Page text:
The Potala Palace
The Potala Palace in Lhasa, Tibet Autonomous Region, China, was the chief residence of the Dalai Lama until the 14th Dalai Lama fled to India during the 1959 Tibetan uprising. It is now a museum and UNESCO World Heritage Site.
The palace is named after Mount Potalaka, the mythical abode of Chenresig or Avalokitesvara. Lozang Gyatso, the Great Fifth Dalai Lama, started its construction in 1645 after one of his spiritual advisers, Konchog Chophel (died 1646), pointed out that the site was ideal as a seat of government, situated as it is between Drepung and Sera monasteries and the old city of Lhasa.
It may overlay the remains of an earlier fortress, called the White or Red Palace, on the site built by Songtsen Gampo in 637
The building measures 400 metres east-west and 350 metres north-south, with sloping stone walls averaging 3 m. thick, and 5 m. (more than 16 ft) thick at the base, and with copper poured into the foundations to help proof it against earthquakes.
Thirteen stories of buildings – containing over 1,000 rooms, 10,000 shrines and about 200,000 statues – soar 117 metres (384 ft) on top of Marpo Ri, the “Red Hill”, rising more than 300 m (about 1,000 ft) in total above the valley floor
Tradition has it that the three main hills of Lhasa represent the “Three Protectors of Tibet.” Chokpori, just to the south of the Potala, is the soul-mountain (bla-ri) of Vajrapani, Pongwari that of Manjushri, and Marpori, the hill on which the Potala stands, represents Chenresig or Avalokiteshvara
Séra Monastery is one of the ‘great three’ Gelukpa university monasteries of Tibet, located 1.25 miles (2.01 km) north of Lhasa. The other two are Ganden Monastery and Drepung Monastery. The origin of the name ‘Séra’ is attributed to a fact that the site where the monastery was built was surrounded by wild roses (se ra in Tibetan language) in bloom.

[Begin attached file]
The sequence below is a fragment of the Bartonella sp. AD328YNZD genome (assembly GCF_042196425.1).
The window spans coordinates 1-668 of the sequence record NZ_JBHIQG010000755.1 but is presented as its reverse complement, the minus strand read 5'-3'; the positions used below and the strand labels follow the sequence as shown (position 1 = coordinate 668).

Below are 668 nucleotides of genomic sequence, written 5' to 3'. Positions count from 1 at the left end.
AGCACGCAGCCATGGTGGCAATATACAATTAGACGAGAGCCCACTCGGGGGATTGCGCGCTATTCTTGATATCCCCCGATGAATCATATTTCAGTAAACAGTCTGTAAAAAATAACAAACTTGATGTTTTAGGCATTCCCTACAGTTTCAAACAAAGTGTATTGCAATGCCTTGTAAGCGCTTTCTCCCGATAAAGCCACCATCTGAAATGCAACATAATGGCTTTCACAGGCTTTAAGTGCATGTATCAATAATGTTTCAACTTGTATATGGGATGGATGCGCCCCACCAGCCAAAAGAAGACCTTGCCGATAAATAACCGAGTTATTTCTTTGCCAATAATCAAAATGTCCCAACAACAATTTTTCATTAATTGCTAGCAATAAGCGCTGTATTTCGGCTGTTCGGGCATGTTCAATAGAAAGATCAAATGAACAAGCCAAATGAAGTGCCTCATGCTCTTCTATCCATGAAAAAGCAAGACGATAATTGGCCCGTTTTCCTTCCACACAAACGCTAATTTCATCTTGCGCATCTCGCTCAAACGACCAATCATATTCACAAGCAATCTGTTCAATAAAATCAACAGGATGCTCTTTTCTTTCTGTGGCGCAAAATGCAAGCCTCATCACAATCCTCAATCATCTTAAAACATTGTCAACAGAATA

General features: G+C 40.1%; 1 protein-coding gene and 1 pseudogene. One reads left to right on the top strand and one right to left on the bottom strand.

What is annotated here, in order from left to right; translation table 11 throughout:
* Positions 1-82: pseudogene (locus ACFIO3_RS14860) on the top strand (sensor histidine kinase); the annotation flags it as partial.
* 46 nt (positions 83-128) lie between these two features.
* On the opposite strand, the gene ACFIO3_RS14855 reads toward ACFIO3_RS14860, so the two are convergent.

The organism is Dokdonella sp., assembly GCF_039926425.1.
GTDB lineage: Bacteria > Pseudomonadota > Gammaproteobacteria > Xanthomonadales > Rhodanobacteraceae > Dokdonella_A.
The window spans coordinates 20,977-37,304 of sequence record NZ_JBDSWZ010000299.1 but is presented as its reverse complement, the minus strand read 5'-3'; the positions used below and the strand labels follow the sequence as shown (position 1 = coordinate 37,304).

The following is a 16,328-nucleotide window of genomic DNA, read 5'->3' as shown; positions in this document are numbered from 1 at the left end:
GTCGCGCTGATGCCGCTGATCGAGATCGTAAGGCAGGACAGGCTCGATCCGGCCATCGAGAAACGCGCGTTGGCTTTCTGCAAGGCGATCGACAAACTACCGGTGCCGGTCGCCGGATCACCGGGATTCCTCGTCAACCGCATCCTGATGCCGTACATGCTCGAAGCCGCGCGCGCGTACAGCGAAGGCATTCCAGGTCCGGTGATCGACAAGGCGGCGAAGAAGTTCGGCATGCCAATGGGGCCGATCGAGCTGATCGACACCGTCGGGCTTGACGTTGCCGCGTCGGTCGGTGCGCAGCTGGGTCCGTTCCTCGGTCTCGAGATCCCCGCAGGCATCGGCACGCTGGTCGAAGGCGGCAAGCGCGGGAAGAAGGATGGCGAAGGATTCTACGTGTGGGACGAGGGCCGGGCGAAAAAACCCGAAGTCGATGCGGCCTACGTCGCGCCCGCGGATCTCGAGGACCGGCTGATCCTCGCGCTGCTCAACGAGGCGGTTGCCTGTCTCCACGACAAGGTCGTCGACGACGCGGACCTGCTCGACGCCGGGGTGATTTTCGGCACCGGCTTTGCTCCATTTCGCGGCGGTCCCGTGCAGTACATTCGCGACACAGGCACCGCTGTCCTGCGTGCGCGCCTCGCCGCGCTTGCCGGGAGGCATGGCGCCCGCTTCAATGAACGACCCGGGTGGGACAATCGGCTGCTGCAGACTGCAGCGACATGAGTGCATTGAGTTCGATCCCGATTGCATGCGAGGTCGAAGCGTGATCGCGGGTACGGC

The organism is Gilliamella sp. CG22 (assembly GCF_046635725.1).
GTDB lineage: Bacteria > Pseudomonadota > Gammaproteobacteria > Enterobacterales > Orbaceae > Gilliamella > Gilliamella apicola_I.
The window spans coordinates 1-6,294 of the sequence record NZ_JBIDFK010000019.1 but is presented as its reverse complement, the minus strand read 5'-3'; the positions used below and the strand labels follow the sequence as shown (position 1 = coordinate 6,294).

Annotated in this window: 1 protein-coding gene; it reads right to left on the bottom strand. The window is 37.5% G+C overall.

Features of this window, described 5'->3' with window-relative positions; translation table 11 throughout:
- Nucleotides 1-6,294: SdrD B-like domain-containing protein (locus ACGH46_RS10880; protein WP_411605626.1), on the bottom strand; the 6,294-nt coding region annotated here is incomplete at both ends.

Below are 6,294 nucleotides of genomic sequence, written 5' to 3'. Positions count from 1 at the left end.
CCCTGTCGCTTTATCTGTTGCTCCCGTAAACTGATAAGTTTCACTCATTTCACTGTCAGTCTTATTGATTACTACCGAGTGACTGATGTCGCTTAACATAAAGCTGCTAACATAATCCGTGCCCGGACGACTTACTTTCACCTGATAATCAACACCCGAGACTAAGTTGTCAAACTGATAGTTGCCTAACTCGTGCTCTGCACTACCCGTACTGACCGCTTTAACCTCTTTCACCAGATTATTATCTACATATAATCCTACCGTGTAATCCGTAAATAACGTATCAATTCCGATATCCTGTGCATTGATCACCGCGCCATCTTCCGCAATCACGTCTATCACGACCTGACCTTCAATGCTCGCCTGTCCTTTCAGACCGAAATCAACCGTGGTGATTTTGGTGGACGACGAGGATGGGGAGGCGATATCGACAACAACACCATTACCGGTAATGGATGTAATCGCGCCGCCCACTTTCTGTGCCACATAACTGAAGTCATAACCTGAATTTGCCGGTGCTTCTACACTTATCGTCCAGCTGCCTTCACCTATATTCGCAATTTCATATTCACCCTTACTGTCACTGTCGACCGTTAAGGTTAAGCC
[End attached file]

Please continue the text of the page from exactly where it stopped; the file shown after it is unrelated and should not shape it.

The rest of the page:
The original Séra monastery is located in Lhasa, Tibet, about 5 kilometres (3.1 mi) north of the Jokang and is responsible for some 19 hermitages, including four nunneries, which are all located in the foot hills north of Lhasa. The Sera Monastery, as a complex of structures with the Great Assembly Hall and three colleges, was founded in 1419 by Jamchen Chojey of Sakya Yeshe of Zel Gungtang (1355–1435), a disciple of Tsongkhapa
During the 1959 revolt in Lhasa, Séra monastery suffered severe damage, with its colleges destroyed and hundreds of monks killed. After the Dalai Lama took asylum in India, many of the monks of the Sera Monastery who survived the attack moved to Bylakuppe in Mysore, India.
After initial tribulations, they established a parallel Sera Monastery with Sera Me and Sera Je colleges and a Great Assembly Hall on similar lines to the original monastery, with help from the Government of India. There are now 3,000 or more monks living in Sera, India and this community has also spread its missionary activities to several countries by establishing Dharma centres, propagating knowledge of Buddhism.
The Séra Monastery in Tibet and its counterpart in Mysore, India are noted for their “Monk Debates” on the teachings of Buddha and the philosophy of Buddhism. Sera Monastery developed over the centuries as a renowned place of scholarly learning, training hundreds of scholars, many of whom have attained fame in the Buddhist nations.
Lhasa Prefecture covers an area of close to 30,000 km2 (12,000 sq mi). It has a central area of 544 km2 (210 sq mi) and a total population of 500,000; 250,000 of its people live in the urban area
Lhasa is home to the Tibetan, Han, and Hui peoples, as well as several other ethnic groups, but overall the Tibetan ethnic group makes up a majority of the total population
text taken from wikipedia
2 Comments Add yours
Fantastic photographs.. 🙂 Very interesting article.
thank u 🙂